Brad Fitzpatrick (bradfitz ) wrote in lj_dev ,


You might've noticed things are faster lately.

You might've also noticed a lot of CVS activity dealing with "memcached".

You might've put the two together. :-)

Yes, we're now running a bunch of memory cache daemons. In the LJ code, we always try to get things first from memory, then go to the database only as a last resort. (and when we do, we put it in memory)

The API is essentially dictionary: set and get. (there's some stuff like add/replace/delete/get_multi/etc...)

The servers have bounded memory usage, and discard infrequently used items when memory is needed.

Any memory server can go up or down at any time, and the LJ code automatically adjusts.

I wrote the initial protocol, client and server, but the Perl server was way too inefficient. avva rewrote the server in C, using a 2.4 backport of Linux 2.5's epoll() system call, Judy, and my constant nagging about nitpicky performance things. End result: it consumes hardly any CPU at all.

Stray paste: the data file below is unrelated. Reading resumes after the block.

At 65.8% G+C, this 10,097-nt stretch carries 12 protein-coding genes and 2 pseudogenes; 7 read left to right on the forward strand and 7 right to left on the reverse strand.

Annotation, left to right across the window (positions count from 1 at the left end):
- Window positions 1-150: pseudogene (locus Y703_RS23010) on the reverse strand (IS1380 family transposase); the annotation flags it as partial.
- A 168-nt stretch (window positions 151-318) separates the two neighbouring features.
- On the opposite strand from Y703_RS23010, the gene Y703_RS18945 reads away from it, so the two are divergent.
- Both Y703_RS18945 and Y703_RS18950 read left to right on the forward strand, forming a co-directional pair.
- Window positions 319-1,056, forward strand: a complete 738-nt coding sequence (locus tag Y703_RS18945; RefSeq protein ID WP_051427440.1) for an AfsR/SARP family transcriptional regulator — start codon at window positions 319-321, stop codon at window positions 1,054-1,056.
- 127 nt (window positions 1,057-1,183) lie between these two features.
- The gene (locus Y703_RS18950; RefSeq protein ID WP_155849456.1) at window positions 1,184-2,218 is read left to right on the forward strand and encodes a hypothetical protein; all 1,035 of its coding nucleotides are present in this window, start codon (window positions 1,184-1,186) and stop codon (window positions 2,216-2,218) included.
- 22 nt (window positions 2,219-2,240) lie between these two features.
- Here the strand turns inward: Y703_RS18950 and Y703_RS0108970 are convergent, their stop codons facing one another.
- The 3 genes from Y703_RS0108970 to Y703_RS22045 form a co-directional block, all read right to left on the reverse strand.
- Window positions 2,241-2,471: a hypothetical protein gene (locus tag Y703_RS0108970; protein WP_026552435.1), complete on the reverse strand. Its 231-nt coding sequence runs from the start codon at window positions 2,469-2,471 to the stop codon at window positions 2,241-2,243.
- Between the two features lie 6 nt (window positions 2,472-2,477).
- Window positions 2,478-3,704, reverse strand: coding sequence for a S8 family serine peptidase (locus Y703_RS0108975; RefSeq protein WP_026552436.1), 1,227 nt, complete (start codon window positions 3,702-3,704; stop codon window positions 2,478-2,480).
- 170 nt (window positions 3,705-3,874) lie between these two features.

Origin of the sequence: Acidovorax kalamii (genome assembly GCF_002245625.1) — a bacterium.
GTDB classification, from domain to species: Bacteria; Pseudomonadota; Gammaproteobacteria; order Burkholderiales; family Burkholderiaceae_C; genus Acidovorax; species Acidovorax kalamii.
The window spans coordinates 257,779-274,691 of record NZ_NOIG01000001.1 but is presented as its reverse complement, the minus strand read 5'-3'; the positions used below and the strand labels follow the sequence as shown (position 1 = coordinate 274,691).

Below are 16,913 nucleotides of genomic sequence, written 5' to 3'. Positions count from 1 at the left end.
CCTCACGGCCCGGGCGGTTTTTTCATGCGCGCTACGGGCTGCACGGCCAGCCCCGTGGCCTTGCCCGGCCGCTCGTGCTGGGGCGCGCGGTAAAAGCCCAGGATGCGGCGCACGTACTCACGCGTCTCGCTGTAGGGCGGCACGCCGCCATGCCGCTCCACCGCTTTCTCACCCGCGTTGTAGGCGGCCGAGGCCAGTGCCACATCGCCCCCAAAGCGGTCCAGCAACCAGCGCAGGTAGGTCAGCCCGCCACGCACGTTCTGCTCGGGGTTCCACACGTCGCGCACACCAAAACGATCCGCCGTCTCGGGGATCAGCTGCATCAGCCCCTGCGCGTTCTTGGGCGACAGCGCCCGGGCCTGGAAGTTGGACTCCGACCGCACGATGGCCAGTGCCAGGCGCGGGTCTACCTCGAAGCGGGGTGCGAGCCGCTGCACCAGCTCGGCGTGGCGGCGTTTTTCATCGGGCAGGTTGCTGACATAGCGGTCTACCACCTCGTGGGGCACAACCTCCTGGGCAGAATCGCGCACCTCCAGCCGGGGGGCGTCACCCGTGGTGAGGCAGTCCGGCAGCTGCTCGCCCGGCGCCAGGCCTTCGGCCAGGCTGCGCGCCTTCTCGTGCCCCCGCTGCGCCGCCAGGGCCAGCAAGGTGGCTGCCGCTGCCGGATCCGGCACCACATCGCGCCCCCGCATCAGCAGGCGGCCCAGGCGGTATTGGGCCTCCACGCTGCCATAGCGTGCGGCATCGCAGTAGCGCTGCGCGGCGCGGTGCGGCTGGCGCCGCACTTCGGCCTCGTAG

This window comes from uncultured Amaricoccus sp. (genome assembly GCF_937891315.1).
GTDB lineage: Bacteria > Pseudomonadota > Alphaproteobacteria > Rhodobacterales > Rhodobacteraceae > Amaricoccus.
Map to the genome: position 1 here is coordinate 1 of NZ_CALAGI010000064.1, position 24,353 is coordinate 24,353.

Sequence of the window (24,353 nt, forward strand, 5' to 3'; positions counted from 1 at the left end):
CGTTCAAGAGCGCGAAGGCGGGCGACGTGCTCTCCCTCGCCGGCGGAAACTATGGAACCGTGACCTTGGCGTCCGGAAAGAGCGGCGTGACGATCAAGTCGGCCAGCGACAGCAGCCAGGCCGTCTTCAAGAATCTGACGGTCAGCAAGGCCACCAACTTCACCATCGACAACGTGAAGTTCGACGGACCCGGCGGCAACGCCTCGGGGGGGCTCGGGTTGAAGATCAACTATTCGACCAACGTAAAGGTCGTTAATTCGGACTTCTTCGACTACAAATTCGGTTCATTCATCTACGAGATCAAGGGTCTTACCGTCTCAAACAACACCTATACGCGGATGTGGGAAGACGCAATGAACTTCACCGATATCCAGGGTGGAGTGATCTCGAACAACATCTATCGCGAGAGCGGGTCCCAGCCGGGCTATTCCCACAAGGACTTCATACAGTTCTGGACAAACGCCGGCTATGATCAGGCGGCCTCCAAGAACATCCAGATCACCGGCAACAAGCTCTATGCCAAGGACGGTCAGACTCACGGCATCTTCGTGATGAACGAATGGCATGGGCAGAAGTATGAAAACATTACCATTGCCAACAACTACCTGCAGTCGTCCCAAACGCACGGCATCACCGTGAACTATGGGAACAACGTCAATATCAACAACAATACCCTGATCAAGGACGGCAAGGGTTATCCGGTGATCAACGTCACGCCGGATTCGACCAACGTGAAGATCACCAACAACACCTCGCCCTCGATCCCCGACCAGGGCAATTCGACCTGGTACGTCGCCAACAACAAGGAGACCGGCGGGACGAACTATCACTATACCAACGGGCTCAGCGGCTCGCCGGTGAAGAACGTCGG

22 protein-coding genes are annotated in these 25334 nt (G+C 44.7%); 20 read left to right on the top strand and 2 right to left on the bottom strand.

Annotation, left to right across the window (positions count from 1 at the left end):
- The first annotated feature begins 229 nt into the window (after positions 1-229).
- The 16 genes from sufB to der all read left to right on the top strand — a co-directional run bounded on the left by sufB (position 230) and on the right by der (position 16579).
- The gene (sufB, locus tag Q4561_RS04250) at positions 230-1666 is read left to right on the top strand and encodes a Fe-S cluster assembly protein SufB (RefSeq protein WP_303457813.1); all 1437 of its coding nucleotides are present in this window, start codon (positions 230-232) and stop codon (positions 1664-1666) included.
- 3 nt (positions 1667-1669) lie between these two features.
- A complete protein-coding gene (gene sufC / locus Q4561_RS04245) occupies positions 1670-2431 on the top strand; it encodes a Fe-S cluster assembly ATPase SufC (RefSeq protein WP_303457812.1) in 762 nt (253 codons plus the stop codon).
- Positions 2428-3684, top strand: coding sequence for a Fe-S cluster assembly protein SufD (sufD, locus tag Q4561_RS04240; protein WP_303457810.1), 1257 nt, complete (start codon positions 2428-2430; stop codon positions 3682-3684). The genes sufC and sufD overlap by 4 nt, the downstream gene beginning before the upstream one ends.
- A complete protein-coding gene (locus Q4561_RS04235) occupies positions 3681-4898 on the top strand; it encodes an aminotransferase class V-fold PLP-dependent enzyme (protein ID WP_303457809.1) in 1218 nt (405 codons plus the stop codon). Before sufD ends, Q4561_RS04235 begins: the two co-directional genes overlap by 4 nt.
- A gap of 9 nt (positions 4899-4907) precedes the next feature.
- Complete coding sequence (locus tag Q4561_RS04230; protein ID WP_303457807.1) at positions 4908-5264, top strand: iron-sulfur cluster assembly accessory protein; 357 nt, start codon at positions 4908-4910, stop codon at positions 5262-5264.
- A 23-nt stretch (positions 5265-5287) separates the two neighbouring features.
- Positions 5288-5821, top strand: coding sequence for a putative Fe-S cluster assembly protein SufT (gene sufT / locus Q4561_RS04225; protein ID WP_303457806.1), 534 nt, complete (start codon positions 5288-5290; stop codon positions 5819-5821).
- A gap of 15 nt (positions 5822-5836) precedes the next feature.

So, the server works. The APIs work. (oh, and it lets you transparently store objects in addition to regular scalars, so maybe we need more buzzwords: "distributed, fail-safe, object caching system".)

The next step is making more stuff use it. So far we cache:

-- logtext, talktext
-- logprops, talkprops
-- user login sessions
-- translation strings
-- userpic widths/heights/owners

This is just a start.

My end goal is to cache everything possible. I want pages to serve entirely from memory whenever possible.

We'll be buying as much memory as needed to keep cache hit rates high. (and luckily it's damn cheap.) We'll also be converting database servers we no longer need (due to this change) into memory cache servers.

server is in wcmtools:memcached/. client APIs are in livejournal:cgi-bin/LJ/

Um... questions?

Update: I spoke too soon. Our machine with 12 GB of RAM died, exposing a shortcoming in our dead-host detection, making the site worse than no memcache. Fixing.
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